Note: Where available, the PDF/Word icon below is provided to view the complete and fully formatted document
 Download Current HansardDownload Current Hansard    View Or Save XMLView/Save XML

Previous Fragment    Next Fragment
Wednesday, 10 February 2010
Page: 1047

Mr PERRETT (6:14 PM) —I commend the member for Blair for his contribution. I am pleased to speak in support of the International Tax Agreements Amendment Bill (No. 2) 2009. Mr Deputy Speaker, I assure you it will be an uneventful presentation. Increasingly, trade and investment are happening on a global scale as the ease of travel and modern communications make our planet much smaller. Who would have thought that a four-wheel drive in Brisbane could affect the rice farmers of Bangladesh, or that a power station in Biloela could affect the lives of maize farmers in Burundi? To quote from a song—and I know it is one of the favourite songs of the member for Bruce, who is at the table—‘It’s a small world after all.’

Tax treaties help enable Australian businesses and our economy to enjoy the benefits of global trade and investment. In fact, Australia has tax treaties with more than 40 countries. This bill amends the International Tax Agreements Act 1953 to put into law three agreements signed in June 2009—namely, the Australia-New Zealand tax treaty, the second protocol to the Australia-Belgium tax treaty and the Australia-Jersey agreement on the allocation of taxing rights over certain income.

I will discuss the New Zealand treaty first. This treaty will modernise the taxation agreement across the Tasman. It will give greater certainty to Australian businesses looking to venture into New Zealand markets and also promote greater economic cooperation between our two countries, thus building on our long history of sporting, cultural, artistic and family links with New Zealand. I will not dwell on the underarm ball by Trevor Chappell or even the responding incident at Ballymore on 19 July 1992, when I saw Richard Loe break Paul Carozza’s nose at the end of the first half of the Bledisloe Cup match—although Paul Carozza did score a second try after that. I will not dwell on those incidents. Obviously we have many close connections with New Zealand, going back to talk of even being one nation and obviously our fighting together in World War I, World War II and beyond.

One of the main aims of the treaty is to reduce the barriers caused by the double taxation of residents of the two countries. Other elements of the treaty include: reduced withholding tax rate limits on certain dividends, interest and royalties; profits from the provision of services performed in a country are to be taxed by that country in certain circumstances; income from real property, including natural resource royalties and profits from agriculture, forestry and fishing, may be taxed in full by the country in which the property is situated; pensions will not be subject to tax in the residence country when they are exempt from tax in the country in which they are sourced; and a short-term secondment provision which will exempt individuals from being taxed by a country when they are seconded for less than 90 days. The treaty also requires Australia and New Zealand to consult at least every five years to ensure the proposed tax treaty continues to operate effectively. This bill also amends the definition of ‘dual listed company arrangement’ in the Income Tax Assessment Act 1997 to ensure it aligns with the definition in the Australia-New Zealand tax treaty.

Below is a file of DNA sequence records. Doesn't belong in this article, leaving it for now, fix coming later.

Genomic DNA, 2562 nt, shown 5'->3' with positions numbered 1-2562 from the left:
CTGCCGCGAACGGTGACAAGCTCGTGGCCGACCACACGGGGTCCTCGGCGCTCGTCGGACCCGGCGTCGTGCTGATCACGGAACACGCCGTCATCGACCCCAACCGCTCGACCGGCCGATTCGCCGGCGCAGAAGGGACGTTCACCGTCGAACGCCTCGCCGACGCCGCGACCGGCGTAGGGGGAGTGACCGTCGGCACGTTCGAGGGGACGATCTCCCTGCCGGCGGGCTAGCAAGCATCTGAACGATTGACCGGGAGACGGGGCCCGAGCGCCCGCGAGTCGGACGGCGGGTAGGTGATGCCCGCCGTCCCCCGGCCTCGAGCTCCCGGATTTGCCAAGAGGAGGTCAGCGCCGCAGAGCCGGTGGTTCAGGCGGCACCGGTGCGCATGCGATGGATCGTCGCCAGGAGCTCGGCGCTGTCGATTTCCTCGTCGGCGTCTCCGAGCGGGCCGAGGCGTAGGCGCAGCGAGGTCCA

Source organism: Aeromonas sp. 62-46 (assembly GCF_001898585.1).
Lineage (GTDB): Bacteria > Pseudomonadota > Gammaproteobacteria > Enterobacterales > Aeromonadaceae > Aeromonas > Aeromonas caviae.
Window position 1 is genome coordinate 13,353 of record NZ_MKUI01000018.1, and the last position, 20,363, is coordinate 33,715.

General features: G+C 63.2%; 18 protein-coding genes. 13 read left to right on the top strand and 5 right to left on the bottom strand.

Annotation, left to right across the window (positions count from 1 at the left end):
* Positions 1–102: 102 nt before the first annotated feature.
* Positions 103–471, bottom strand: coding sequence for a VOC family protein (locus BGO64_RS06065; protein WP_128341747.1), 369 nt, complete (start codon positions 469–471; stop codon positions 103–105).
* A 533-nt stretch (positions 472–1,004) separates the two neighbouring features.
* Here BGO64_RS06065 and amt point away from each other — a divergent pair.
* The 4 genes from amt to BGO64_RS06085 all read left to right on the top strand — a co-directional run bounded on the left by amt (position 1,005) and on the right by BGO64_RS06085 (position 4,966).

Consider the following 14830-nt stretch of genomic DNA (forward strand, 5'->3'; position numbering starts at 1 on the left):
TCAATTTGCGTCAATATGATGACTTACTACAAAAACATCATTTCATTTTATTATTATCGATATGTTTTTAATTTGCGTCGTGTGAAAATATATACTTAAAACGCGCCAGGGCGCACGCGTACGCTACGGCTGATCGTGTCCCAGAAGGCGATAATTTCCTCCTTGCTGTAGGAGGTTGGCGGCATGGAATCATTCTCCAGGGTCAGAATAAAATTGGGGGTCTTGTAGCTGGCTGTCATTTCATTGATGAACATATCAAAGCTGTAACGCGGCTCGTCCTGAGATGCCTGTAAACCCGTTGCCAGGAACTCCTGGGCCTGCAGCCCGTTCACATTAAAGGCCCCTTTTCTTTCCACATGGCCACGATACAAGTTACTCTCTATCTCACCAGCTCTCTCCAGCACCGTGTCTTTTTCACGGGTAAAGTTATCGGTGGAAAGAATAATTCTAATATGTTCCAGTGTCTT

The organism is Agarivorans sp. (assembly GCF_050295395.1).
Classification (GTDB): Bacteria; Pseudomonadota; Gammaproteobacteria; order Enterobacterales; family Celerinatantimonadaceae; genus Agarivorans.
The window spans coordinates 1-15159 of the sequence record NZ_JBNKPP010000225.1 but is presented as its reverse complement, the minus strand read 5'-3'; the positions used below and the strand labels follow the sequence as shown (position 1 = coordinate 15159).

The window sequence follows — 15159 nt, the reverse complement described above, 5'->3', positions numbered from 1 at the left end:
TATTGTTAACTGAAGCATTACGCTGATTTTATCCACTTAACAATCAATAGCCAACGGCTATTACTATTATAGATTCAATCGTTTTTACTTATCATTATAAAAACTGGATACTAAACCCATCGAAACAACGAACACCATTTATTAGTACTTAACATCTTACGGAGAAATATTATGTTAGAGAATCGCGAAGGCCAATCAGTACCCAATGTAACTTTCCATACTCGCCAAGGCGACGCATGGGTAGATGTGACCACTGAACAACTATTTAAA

The next treaty, the second protocol to the Australia-Belgium tax treaty, will improve the exchange of information between the two countries. Under the agreement, Australia and Belgium will be able to request taxpayer information with regard to all federal taxes. This bill requires tax administrators in Australia and Belgium to provide the information to their counterparts when requested. They will no longer be able to deny access to taxpayer information simply because it is of no interest to them or because it is held by a bank. These new measures send a strong signal to those seeking to hide information from the Australian tax office and they will greatly improve our ability to detect tax evaders.

This bill also implements the Australia-Jersey additional benefits agreement to help eliminate double taxation of certain cross-border income of individuals who are residents of Jersey or Australia. Australia has agreed not to tax government employees of Jersey working for non-commercial purposes in Australia as well as students and business apprentices. Jersey has agreed to a reciprocal arrangement for Australian government employees, students and business apprentices working or studying in Jersey. In other words, they have agreed not to milk them twice.

These three tax agreements will come into force once the countries involved have put them into law. Through our negotiations with other countries, this government is working to ensure that Australians get a fair go, even when they are working or studying overseas. This bill ensures that these Australians will get fairer tax treatment. I commend the legislation to the House.